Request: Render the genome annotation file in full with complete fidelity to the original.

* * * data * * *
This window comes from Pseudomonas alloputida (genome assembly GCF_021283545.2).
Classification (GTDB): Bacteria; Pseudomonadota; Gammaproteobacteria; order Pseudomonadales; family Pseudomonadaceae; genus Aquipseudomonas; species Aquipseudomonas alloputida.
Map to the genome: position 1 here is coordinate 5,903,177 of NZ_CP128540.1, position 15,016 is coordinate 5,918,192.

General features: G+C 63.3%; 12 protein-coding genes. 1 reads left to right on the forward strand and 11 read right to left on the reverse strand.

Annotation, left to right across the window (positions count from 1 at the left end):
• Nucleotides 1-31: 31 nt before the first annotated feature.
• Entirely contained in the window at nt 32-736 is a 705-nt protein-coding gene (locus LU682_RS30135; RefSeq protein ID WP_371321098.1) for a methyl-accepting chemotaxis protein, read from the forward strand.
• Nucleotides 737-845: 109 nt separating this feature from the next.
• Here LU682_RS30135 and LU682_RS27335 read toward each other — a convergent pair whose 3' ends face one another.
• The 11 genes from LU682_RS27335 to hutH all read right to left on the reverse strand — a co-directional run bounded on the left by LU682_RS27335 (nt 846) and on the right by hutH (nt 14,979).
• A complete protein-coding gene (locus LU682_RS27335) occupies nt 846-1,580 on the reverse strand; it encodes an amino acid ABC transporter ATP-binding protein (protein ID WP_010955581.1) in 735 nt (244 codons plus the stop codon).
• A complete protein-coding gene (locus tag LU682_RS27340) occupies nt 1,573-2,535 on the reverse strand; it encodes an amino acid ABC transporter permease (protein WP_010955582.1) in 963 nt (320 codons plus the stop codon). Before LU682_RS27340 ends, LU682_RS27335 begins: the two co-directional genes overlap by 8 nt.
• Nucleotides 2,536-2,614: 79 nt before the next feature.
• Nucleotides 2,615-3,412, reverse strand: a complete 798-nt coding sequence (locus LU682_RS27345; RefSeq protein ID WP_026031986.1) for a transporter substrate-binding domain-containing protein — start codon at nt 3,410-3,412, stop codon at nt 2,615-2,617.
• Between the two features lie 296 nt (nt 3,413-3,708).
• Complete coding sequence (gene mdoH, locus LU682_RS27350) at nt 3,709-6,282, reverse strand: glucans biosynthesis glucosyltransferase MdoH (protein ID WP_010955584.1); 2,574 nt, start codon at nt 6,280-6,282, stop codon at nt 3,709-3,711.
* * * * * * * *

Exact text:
This window comes from Pseudomonas alloputida (genome assembly GCF_021283545.2).
Classification (GTDB): Bacteria; Pseudomonadota; Gammaproteobacteria; order Pseudomonadales; family Pseudomonadaceae; genus Aquipseudomonas; species Aquipseudomonas alloputida.
Map to the genome: position 1 here is coordinate 5,903,177 of NZ_CP128540.1, position 15,016 is coordinate 5,918,192.

General features: G+C 63.3%; 12 protein-coding genes. 1 reads left to right on the forward strand and 11 read right to left on the reverse strand.

Annotation, left to right across the window (positions count from 1 at the left end):
• Nucleotides 1-31: 31 nt before the first annotated feature.
• Entirely contained in the window at nt 32-736 is a 705-nt protein-coding gene (locus LU682_RS30135; RefSeq protein ID WP_371321098.1) for a methyl-accepting chemotaxis protein, read from the forward strand.
• Nucleotides 737-845: 109 nt separating this feature from the next.
• Here LU682_RS30135 and LU682_RS27335 read toward each other — a convergent pair whose 3' ends face one another.
• The 11 genes from LU682_RS27335 to hutH all read right to left on the reverse strand — a co-directional run bounded on the left by LU682_RS27335 (nt 846) and on the right by hutH (nt 14,979).
• A complete protein-coding gene (locus LU682_RS27335) occupies nt 846-1,580 on the reverse strand; it encodes an amino acid ABC transporter ATP-binding protein (protein ID WP_010955581.1) in 735 nt (244 codons plus the stop codon).
• A complete protein-coding gene (locus tag LU682_RS27340) occupies nt 1,573-2,535 on the reverse strand; it encodes an amino acid ABC transporter permease (protein WP_010955582.1) in 963 nt (320 codons plus the stop codon). Before LU682_RS27340 ends, LU682_RS27335 begins: the two co-directional genes overlap by 8 nt.
• Nucleotides 2,536-2,614: 79 nt before the next feature.
• Nucleotides 2,615-3,412, reverse strand: a complete 798-nt coding sequence (locus LU682_RS27345; RefSeq protein ID WP_026031986.1) for a transporter substrate-binding domain-containing protein — start codon at nt 3,410-3,412, stop codon at nt 2,615-2,617.
• Between the two features lie 296 nt (nt 3,413-3,708).
• Complete coding sequence (gene mdoH, locus LU682_RS27350) at nt 3,709-6,282, reverse strand: glucans biosynthesis glucosyltransferase MdoH (protein ID WP_010955584.1); 2,574 nt, start codon at nt 6,280-6,282, stop codon at nt 3,709-3,711.